See studies by V. Hoar (1969), B. Concron (1975) and P. Morley (1978).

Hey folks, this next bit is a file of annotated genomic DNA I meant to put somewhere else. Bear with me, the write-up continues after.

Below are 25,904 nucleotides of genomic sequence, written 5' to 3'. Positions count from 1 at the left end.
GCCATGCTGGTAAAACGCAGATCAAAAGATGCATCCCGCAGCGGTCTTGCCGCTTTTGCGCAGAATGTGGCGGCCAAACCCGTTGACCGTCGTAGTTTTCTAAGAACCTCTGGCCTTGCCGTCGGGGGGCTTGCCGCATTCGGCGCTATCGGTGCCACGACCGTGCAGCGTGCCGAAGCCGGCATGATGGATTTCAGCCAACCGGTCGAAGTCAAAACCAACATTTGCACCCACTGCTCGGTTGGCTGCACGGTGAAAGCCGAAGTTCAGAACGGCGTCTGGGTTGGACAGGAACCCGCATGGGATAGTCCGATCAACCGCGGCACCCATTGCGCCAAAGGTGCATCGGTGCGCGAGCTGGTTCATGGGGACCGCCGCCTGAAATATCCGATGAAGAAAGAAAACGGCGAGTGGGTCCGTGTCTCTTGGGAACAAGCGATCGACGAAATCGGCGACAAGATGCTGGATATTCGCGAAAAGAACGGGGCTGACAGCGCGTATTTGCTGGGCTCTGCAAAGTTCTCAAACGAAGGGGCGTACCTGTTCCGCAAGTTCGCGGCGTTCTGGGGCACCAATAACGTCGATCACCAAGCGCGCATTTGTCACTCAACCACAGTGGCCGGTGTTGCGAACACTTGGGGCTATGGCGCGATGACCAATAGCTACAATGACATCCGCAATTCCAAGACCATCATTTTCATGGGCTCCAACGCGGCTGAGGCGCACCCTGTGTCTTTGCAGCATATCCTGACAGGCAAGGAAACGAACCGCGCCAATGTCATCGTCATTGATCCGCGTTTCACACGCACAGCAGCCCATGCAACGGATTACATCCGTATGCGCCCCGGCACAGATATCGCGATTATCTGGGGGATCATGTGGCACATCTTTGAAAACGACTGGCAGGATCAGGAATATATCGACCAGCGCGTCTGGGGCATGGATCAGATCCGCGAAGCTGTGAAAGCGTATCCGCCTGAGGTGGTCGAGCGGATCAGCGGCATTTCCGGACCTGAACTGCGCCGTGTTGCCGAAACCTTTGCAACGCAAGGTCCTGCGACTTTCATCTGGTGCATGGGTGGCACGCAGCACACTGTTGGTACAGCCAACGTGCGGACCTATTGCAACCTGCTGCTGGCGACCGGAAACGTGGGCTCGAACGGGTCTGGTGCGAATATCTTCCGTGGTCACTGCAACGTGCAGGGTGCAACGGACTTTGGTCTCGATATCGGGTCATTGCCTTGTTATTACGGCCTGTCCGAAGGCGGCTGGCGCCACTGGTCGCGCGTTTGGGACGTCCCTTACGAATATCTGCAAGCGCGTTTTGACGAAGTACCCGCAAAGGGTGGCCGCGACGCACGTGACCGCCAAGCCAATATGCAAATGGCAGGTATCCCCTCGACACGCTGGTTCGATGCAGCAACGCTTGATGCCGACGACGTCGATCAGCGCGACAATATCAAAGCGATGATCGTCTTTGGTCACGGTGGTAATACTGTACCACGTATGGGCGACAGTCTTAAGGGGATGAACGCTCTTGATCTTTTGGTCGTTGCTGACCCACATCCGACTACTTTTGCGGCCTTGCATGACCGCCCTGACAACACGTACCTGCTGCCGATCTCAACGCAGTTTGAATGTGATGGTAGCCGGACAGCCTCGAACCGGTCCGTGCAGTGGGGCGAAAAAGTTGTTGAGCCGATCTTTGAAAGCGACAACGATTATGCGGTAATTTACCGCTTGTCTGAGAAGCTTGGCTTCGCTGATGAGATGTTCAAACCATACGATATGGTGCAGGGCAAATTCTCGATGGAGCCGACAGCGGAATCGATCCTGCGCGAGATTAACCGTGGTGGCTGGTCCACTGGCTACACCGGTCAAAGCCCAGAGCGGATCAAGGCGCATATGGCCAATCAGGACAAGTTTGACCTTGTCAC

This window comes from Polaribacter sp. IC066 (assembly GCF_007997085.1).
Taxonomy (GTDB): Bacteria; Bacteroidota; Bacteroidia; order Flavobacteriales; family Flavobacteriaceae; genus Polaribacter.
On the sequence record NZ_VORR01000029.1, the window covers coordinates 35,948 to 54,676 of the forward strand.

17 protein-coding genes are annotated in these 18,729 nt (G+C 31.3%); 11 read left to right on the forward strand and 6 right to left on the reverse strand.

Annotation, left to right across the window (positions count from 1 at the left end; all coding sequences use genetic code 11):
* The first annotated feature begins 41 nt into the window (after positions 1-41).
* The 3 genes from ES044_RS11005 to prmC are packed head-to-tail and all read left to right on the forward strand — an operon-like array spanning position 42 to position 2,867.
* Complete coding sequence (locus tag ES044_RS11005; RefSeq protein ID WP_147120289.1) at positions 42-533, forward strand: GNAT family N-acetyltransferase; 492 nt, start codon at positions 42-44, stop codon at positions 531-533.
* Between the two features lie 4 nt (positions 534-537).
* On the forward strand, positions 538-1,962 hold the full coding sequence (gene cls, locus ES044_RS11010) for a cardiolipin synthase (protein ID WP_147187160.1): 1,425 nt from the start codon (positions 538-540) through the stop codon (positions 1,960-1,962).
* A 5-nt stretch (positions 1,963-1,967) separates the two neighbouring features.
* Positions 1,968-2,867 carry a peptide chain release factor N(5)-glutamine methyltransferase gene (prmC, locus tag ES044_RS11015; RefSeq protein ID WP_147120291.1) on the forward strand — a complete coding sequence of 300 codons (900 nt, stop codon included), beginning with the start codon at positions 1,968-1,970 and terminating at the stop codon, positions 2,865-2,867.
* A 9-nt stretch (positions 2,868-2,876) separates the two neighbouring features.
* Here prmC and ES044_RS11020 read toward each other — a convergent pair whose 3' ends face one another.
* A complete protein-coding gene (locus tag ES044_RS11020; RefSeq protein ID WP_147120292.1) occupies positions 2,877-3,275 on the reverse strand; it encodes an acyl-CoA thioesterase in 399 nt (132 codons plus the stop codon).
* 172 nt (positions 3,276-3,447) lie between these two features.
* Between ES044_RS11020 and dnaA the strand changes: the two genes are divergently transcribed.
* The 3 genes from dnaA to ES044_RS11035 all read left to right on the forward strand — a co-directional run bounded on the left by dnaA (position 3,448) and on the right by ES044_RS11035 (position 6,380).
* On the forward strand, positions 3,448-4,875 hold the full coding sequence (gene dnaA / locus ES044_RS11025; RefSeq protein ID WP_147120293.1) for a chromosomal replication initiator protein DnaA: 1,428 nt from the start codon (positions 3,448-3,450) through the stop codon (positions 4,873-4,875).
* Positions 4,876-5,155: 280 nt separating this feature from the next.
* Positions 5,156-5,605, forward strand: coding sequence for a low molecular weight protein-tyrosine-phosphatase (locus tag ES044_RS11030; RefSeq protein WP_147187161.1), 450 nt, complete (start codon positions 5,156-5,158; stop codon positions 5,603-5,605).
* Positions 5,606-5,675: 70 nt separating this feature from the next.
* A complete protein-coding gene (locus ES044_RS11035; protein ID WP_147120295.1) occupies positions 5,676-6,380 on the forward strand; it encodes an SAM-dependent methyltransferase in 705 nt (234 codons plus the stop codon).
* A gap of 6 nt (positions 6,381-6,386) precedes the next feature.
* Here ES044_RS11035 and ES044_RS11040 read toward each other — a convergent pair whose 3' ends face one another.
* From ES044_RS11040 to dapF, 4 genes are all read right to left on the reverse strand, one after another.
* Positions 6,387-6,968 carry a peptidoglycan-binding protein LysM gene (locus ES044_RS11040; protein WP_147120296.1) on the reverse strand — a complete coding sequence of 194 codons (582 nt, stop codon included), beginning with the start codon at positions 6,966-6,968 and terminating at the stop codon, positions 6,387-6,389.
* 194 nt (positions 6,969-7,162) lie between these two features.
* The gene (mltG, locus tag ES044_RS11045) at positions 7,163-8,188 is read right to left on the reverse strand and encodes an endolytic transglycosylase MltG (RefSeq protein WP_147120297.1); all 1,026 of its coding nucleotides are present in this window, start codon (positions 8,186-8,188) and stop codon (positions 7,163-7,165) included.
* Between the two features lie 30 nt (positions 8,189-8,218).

(born Sept. 22, 1903, Toronto, Ont., Can.—died Aug. 25, 1990, Toronto) Canadian novelist and short-story writer. Callaghan received a law degree in 1928 but never practiced. He won acclaim for the short-story collection A Native Argosy (1929). His first novel, Strange Fugitive (1928), describes the destruction of a social misfit, a type that recurs in his fiction. Subsequent novels, including They Shall Inherit the Earth (1935) and The Loved and the Lost (1951, Governor General's Award), emphasize Christian love as an answer to social injustice. That Summer in Paris (1963) describes Callaghan's friendship with F. Scott Fitzgerald and Ernest Hemingway. Later works include A Fine and Private Place (1975) and A Time for Judas (1983).
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